Take Back Plenty by Colin Greenland
Published : Unwin Hyman Limited (1989), HarperCollins (1990), Gollancz (2012)
Awards Won : BSFA Award, Arthur C. Clarke Award
Awards Nominated : Philip K. Dick Award
The Book :
”Humanity has reached the stars, but an advanced alien race known as the Capellans has decided that they are not to leave their own solar system. Plenty of other alien species have streamed into humanity’s little corner of the universe, and a space-based society has developed.
Tabitha Jute is the captain of her own small ship, the “Alice Liddell”, and she does what she can to break even, hauling cargo or people. Down on her luck one day, she manages to both miss her job opportunity and incur a fine she can’t pay. Without money to pay the fine, Alice will be taken from her. Without money to buy parts, she also can’t give Alice some much-needed repairs.
Handsome, smooth-talking Marco Metz promises to be the solution to her problems, if only she’ll haul him to the habitat “Plenty”, where they will meet and then transport his cabaret troupe. Of course, Marco left out some key information, such as the fact that almost everything he says is a lie. Tabitha and Alice are headed into more trouble than they could possibly have imagined…” ~Allie
This is the first novel I’ve read by Colin Greenland. I’ve seen a number of covers for this book, and most of them pretty are weird. I can’t argue that this one is not an accurate representation of the book—there’s a woman clearly meant to be Tabitha, and the shiny floating baby is Xtasca, one of Marco’s friends. I have to say, though, that the book was much more entertaining than the cover led me to expect.
My Thoughts :
I would describe Take Back Plenty as a novel that seems like a combination of the space opera of Star Wars and the cheesiness of Flash Gordon. The society has a grungy feel, like the original Star Wars, and the story focuses on people in the underbelly of society that become unexpectedly important. Tabitha Jute reminded me of a female Han Solo, especially with the financial desperation that led her to pick up passengers who ended up being far more trouble than they were worth. There’s a lot of detail put into the portrayal of the solar system, with different ships, habitats and alien species. The universe felt very lived-in, and I liked that there was clearly an elaborate history both for Tabitha and for the development of the current state of human affairs.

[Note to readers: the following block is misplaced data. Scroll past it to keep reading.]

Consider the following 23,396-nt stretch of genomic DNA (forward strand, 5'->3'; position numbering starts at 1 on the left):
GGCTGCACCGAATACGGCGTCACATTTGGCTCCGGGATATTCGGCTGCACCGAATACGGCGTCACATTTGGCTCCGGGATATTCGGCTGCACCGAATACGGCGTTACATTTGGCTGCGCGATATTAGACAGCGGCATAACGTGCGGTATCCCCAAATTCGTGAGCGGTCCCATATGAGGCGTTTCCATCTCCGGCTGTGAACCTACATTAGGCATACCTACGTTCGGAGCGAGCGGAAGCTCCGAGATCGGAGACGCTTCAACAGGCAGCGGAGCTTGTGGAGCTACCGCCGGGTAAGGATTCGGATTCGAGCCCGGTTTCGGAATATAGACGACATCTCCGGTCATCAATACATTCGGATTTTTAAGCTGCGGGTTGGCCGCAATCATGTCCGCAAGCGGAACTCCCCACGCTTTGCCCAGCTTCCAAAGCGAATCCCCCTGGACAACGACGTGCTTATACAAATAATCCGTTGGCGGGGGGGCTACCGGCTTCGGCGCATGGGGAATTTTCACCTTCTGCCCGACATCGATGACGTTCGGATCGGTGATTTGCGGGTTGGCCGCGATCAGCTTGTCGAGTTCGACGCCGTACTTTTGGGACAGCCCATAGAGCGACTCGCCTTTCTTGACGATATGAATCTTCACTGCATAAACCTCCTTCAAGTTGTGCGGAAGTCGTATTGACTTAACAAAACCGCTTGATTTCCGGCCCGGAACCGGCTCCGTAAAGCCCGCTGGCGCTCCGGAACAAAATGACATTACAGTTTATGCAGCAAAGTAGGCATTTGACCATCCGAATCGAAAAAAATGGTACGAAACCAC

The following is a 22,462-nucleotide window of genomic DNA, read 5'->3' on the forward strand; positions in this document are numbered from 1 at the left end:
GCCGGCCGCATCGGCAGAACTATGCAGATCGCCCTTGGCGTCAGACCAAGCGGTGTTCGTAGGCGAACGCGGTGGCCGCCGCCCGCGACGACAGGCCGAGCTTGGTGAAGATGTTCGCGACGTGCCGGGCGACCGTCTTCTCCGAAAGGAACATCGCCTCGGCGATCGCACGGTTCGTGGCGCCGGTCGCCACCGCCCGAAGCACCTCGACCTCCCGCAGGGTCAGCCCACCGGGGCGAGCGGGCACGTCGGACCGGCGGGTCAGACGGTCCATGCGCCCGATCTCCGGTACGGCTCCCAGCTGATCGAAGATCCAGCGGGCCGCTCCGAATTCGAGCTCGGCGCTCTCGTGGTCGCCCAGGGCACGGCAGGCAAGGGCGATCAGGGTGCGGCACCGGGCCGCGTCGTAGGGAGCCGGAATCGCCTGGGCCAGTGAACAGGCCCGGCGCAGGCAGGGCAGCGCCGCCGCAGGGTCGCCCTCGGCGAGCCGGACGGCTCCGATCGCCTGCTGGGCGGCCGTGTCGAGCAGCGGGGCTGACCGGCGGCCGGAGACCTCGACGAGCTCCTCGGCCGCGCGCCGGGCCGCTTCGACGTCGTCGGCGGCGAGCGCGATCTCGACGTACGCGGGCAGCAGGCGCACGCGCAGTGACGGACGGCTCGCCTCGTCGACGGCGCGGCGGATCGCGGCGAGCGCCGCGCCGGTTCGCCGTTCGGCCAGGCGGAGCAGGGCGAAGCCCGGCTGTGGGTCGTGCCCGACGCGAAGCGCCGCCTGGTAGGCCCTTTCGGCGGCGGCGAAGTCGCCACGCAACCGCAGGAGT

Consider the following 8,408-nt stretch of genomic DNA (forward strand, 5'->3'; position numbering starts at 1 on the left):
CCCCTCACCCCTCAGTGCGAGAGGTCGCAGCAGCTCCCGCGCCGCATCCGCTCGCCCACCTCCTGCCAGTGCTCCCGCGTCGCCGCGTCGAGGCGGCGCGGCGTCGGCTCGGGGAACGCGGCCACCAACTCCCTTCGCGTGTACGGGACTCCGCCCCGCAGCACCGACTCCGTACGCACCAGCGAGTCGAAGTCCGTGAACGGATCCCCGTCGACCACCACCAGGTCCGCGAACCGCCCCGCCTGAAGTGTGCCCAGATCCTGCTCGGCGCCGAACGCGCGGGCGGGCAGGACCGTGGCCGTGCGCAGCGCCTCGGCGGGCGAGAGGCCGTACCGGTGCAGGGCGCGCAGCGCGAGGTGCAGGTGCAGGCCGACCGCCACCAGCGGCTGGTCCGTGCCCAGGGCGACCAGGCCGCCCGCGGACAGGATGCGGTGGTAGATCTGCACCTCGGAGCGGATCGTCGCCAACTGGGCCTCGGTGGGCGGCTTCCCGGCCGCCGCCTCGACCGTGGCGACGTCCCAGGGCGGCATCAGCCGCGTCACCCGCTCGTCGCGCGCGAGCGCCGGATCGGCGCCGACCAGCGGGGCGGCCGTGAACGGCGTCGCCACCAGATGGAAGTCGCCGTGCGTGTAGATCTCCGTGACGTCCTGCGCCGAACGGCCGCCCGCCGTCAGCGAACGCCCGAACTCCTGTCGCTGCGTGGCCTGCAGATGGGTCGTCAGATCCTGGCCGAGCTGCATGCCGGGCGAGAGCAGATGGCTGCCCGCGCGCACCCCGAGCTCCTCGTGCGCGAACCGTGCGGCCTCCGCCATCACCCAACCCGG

On the other hand, a lot of the aliens were pretty cheesy—there were the comic-relief otter-like Perks, some big-headed villains who dressed like Romans, and the space-dwelling cherubs (represented by the shiny flying baby on the cover). Tabitha’s unwanted adventure also took plenty of influence from old pulp science fiction. There are space battles, a jungle Venus, alien conspiracies, and Tabitha trying to keep herself and her ship alive through it all. Tabitha’s penchant for taking attractive people to bed was also a sort of gender reversal of the pulp hero who gets all the girls to swoon into his arms. One thing I could have done without, though, was sexual violence towards women. This only really comes up once, though, and the narrator seems very apologetic about including it. Aside from that, the story was full of exciting adventure, with tons of unexpected twists, turns, and reveals. This was not always fantastic for the coherence of the story, but it was certainly entertaining along the way.
A nameless (though very guessable) narrator tells this story of an adventure in the life of Tabitha Jute. The narration alternates with conversation between Tabitha and Alice, where Tabitha tells her ship stories about her past. These conversations did a lot to gradually reveal the histories and expand on the characters of Tabitha and Alice. Beyond the two of them, though, the characters seemed a little one-dimensional. The story had a lot of action, so most of the characters seemed relevant in terms of their abilities. Some of the characters were very nifty ideas, such as life-forms designed to live in space or the remaining two clones of a clone-group, but very little was developed in the areas that I would have found interesting. There are other novels set in this universe, though, so it is possible that these side characters get the kind of development in other novels that Tabitha and Alice see here.
My Rating : 3.5/5
Take Back Plenty is a fun story that is reminiscent of pulp space adventures. It’s full of action, conflict, and strange alien species. With all the sudden turns, the story sometimes seemed pretty convoluted, but it was always entertaining. Tabitha Jute, the captain of the small ship Alice Liddell, was a very interesting protagonist to follow, and I enjoyed the development of her character through her relationship with her ship’s personality. The other characters seemed neat in theory, but fell a bit flat for me. Altogether, Take Back Plenty was a very entertaining old-fashioned space adventure.